The inversion of cross-sectional variables highlighted above was particularly pronounced in the market dynamics and dynamic valuation factor sets. This transitory effect has coincided with an extended period of deleveraging and capital outflows from a wide range of quantitative strategies. The underlying momentum strategies within market dynamics were further impacted by the effects of the broader factor unwind at the start of September. In the case of dynamic valuation, we believe the latest model enhancements will better mitigate the downside risk in periods where both value and quality go out of favour, by decreasing the weights in both. Factor sets more dependent on fundamental inputs, such as sustainable growth, were negatively impacted by the decoupling between price mechanisms and fundamentals at the market level. The analyst sentiment component, which focuses on company level information, further detracted from performance. By contrast, the company management criterion, which evaluates the nature of the underlying corporate team responsible for running companies in our investment universe, contributed positively over 2019.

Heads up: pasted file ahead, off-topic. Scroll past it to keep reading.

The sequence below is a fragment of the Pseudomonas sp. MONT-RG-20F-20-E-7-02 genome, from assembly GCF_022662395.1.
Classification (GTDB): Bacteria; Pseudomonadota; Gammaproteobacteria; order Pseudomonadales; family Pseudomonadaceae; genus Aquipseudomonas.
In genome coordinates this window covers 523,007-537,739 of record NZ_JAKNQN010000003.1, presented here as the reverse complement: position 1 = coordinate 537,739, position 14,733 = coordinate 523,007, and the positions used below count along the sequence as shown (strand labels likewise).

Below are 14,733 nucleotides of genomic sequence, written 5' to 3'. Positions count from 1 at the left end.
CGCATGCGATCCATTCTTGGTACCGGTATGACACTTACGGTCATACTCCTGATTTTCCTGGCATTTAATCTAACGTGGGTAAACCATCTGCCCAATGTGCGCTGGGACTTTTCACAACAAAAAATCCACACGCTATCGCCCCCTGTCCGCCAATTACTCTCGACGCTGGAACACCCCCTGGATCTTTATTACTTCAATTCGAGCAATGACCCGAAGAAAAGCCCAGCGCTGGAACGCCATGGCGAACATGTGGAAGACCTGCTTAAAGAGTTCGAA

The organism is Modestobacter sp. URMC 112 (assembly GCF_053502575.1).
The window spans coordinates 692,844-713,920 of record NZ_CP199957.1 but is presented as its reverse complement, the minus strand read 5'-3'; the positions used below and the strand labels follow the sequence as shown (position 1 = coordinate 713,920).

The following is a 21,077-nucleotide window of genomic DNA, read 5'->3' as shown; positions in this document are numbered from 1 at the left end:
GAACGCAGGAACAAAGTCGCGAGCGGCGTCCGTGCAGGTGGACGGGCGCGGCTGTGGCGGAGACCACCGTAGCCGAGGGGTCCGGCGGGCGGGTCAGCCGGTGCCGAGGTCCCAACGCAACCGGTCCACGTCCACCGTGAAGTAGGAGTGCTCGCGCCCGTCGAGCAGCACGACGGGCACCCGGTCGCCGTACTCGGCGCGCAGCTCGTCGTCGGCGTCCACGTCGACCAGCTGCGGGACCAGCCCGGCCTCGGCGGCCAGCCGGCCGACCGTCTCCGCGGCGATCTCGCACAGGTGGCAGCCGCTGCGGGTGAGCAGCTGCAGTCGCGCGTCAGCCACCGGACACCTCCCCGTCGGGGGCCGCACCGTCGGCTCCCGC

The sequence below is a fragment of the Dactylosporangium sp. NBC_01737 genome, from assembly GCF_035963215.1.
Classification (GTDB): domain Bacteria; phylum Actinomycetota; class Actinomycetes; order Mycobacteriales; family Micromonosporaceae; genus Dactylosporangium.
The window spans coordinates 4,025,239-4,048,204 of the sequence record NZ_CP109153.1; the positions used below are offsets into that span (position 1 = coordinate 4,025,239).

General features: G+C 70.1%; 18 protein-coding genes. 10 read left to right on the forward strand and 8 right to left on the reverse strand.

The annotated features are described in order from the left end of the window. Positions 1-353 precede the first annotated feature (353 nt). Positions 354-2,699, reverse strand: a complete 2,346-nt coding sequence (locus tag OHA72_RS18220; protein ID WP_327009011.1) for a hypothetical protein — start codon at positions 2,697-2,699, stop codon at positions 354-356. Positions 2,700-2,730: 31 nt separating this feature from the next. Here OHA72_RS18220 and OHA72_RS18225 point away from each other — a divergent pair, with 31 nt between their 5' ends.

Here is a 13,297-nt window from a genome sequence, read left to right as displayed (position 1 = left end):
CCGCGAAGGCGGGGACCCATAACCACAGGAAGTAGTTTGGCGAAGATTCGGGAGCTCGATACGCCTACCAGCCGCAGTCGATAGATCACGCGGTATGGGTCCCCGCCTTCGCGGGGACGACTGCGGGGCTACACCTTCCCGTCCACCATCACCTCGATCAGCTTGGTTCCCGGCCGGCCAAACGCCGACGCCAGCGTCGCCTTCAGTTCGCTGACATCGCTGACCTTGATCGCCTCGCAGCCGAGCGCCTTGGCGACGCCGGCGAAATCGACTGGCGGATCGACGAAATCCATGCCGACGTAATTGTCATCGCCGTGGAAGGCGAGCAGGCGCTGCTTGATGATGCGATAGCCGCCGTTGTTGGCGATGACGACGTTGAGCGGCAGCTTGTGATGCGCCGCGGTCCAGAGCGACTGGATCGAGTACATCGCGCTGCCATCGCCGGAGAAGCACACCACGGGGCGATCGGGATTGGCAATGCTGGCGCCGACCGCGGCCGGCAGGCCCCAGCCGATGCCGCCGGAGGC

• Fund focus and objective  
The fund aims to offer superior returns over the medium to longer term by investing in shares from developed countries around the world.
This fund is suited to investors wanting to diversify their portfolios by adding an international equity component or investors who are taking a specifi c view on the performance of global equity relative to other asset classes.
The fund has a broad-based exposure to quality shares from developed countries across the globe. The fund is managed by Merian Global Investors, who aims to maximise returns by managing country and sector exposure. This fund remains as fully invested in foreign equities as possible, given regulatory constraints.
The fund aims to offer exposure to a specifi c asset class. It therefore holds a higher allocation to international assets and equities than what is allowed in terms of Regulation 28 of the Pension Funds Act. This fund is therefore not Regulation 28 compliant.